Bill for fuel harm pumped
Victoria councillors want fossil-fuel companies to share in climate-change costs
Victoria will join other municipalities in writing to major fossilfuel companies asking them to pay their share of climate-change costs, even though Coun. Geoff Young calls the idea ridiculous.
“It is basically trying to put on other people the responsibility that is properly placed on governments,” Young said.
Mayor Lisa Helps, along with councillors Ben Isitt and Jeremy Loveday, suggested Victoria follow the lead of Highlands and Saanich and other Canadian municipalities in writing a “climate accountability letter.”
“We’re simply adding our voice to a growing chorus,” Helps said. “Receiving not one but a slew of letters from across Canada, I think will at least get the attention of the fossil-fuel companies.”
Various community groups have been urging municipalities to write to fossil fuel companies asking them to be accountable for the harm caused by their operations and products.
The motion says Victoria faces a “range of impacts from climate change — including sea-level rise, increased coastal erosion, prolonged summer drought, and increased winter precipitation,” and that the impacts must be considered in infrastructure planning, construction and maintenance.
It suggests the city send a letter to 20 fossil-fuel companies outlining the types of costs that Victoria is incurring and expected to incur due to climate change, and demand that the companies pay their fair share of those impacts.
But Young doubted the city really wants to see the companies stop marketing their products in the city, as suggested in a letter template.
“I’d just like us all to imagine what would happen if the oil companies actually read this letter and said: ‘OK, we’ll stop marketing our harmful products on Vancouver Island,’ ” Young said.
“So all of the gas stations sell what’s in their tanks and then put up signs saying: ‘We have decided to cease marketing our harmful products.’ What a ridiculous request. Of course, we don’t intend that they should stop marketing their products.”
More sensibly, Young said, the city could eliminate free parking for city councillors and select employees.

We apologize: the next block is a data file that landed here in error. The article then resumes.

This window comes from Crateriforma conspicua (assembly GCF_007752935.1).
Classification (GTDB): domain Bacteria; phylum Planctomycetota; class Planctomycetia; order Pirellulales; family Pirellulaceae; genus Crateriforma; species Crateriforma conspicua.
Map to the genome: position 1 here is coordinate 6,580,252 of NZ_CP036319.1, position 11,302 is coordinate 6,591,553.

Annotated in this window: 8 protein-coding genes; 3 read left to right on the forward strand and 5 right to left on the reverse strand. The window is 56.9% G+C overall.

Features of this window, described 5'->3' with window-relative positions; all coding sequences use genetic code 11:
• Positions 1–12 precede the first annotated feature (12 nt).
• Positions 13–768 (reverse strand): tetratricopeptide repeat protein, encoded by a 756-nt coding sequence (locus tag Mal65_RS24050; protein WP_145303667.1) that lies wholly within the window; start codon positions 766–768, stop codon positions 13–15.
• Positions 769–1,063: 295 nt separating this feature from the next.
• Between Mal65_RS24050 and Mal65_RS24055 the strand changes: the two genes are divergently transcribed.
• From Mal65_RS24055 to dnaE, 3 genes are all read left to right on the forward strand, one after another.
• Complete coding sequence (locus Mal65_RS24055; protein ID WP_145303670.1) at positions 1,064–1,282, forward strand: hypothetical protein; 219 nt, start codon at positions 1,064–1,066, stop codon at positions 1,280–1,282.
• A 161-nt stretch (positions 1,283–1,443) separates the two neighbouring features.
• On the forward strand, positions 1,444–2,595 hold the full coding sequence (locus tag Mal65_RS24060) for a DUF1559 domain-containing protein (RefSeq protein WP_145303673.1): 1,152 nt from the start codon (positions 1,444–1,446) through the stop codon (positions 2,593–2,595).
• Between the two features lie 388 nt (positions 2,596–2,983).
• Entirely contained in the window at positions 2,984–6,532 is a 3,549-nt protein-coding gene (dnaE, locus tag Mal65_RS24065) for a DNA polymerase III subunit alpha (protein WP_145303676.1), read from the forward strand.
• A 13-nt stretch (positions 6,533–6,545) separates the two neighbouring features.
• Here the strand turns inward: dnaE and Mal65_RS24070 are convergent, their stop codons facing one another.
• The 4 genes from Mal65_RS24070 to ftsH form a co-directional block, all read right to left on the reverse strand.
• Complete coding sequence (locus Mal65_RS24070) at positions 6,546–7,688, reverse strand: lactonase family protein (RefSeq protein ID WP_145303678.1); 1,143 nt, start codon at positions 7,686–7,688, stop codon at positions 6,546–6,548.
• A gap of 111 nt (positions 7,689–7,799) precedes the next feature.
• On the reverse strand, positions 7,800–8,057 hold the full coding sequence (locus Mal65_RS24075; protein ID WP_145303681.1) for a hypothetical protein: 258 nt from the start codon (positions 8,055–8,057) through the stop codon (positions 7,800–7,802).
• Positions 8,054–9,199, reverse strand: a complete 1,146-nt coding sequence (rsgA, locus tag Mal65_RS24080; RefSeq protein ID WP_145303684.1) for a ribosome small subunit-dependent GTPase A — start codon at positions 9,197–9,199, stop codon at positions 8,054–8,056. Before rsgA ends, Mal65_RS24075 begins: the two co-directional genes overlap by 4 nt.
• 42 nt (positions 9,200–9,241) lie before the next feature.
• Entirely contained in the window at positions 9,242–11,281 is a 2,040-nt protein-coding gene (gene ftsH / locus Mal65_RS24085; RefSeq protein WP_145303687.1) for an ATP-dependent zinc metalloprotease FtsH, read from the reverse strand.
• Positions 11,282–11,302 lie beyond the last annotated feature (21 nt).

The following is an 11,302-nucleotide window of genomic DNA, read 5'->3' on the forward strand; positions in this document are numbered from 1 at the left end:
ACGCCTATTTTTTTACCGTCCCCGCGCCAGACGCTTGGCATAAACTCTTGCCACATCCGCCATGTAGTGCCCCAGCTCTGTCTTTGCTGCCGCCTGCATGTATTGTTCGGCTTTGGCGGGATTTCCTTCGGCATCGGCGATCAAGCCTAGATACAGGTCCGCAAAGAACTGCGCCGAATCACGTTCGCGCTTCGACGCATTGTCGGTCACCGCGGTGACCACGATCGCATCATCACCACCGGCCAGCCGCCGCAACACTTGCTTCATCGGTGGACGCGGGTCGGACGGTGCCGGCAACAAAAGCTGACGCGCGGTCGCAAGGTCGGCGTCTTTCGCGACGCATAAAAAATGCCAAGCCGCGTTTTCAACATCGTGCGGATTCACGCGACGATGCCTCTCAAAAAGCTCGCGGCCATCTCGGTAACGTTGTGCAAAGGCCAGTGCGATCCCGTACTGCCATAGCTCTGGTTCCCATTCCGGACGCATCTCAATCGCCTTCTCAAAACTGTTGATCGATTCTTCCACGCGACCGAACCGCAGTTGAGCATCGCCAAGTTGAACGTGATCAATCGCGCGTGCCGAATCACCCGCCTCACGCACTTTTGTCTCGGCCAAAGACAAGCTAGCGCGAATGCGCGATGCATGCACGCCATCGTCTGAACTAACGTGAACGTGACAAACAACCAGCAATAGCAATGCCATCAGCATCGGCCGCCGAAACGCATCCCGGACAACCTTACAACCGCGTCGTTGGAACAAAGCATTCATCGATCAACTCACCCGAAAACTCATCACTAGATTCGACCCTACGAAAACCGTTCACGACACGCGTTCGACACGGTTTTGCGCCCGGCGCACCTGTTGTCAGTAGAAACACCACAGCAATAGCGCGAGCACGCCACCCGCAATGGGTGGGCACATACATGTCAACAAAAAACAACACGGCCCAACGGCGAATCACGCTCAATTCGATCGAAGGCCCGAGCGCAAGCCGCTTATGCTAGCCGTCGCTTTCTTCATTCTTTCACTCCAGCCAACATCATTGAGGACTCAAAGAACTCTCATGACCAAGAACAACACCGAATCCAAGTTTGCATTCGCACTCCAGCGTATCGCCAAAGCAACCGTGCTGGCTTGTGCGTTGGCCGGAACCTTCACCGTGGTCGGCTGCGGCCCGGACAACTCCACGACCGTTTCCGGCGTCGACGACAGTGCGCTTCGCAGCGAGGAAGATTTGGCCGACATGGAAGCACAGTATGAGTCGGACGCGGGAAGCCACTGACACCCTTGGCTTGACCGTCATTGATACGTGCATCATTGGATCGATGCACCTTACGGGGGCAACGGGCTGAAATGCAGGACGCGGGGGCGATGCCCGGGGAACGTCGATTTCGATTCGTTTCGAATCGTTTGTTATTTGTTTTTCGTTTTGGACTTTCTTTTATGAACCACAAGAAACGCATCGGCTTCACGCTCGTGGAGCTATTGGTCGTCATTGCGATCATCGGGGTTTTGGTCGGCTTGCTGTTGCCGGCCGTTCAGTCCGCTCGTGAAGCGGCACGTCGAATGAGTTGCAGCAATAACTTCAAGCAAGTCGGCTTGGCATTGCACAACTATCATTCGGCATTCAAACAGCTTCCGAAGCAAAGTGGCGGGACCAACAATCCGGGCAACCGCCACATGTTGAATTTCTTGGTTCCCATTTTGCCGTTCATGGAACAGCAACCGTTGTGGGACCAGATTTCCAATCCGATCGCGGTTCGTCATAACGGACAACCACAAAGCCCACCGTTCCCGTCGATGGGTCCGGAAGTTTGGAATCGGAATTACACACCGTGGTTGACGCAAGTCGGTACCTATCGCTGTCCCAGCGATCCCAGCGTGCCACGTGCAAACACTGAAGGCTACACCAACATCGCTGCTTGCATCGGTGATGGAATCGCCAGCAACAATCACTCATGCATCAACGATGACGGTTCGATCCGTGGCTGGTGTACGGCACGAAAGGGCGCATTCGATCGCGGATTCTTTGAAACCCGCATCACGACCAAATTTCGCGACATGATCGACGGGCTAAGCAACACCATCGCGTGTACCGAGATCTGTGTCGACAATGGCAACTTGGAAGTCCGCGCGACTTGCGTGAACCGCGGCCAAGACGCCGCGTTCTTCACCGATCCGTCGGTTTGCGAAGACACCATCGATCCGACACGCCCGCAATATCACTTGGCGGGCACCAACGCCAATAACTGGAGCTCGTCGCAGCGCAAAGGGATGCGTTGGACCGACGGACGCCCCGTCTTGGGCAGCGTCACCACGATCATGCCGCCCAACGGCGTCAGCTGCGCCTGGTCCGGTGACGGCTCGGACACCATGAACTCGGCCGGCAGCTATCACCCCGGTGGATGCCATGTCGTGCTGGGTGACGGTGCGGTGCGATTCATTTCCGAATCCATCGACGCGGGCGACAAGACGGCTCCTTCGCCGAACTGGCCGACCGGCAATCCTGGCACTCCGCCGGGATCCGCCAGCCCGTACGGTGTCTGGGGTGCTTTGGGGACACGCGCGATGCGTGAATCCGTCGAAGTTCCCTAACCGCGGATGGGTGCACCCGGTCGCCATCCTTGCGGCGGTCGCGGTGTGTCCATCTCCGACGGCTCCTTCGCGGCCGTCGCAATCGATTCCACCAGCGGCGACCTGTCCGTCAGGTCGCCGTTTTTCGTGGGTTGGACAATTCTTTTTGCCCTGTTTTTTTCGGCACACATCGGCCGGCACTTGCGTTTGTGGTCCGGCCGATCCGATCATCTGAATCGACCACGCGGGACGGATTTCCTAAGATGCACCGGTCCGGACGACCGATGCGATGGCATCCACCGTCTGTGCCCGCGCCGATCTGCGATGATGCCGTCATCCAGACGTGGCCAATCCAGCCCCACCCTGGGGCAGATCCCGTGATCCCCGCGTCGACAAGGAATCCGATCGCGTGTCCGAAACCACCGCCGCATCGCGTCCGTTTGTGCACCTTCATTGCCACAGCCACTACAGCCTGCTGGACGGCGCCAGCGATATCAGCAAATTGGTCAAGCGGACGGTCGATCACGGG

“By far the most sensible policy is a rapid increase in the carbon tax, and that is something we could certainly work toward and advocate,” he said.
Isitt said while “bigger actions” are needed to bring about a transition to a “post-petroleum” economy, a number of advocacy groups had called on the city to be part of the movement in holding fossil-fuel companies accountable.
He said the city is doing a lot to encourage people to use other forms of transportation, citing transit initiatives, development of a bike lane network, and pedestrian infrastructure as examples.
Isitt said there are a dozen gas retailers on the South Island operated as a co-op so there are options in the unlikely event that fuel companies decided not to sell their products here anymore.
“I’m not personally concerned that we would run out of fuel if the private sector decided to no longer operate on Vancouver Island,” he said.
Loveday said some U.S. municipalities have launched lawsuits looking for help with costs associated with adapting to and mitigating the effects of climate change.
“Fuel companies as a fact have profited very greatly by the environmental destruction that’s been caused by their operations, and yes, by people purchasing their goods,” Loveday said.
Councillors also agreed to forward the initiative for consideration to the Association of Vancouver Island Municipalities, the Union of B.C. Municipalities and the Federation of Canadian Municipalities.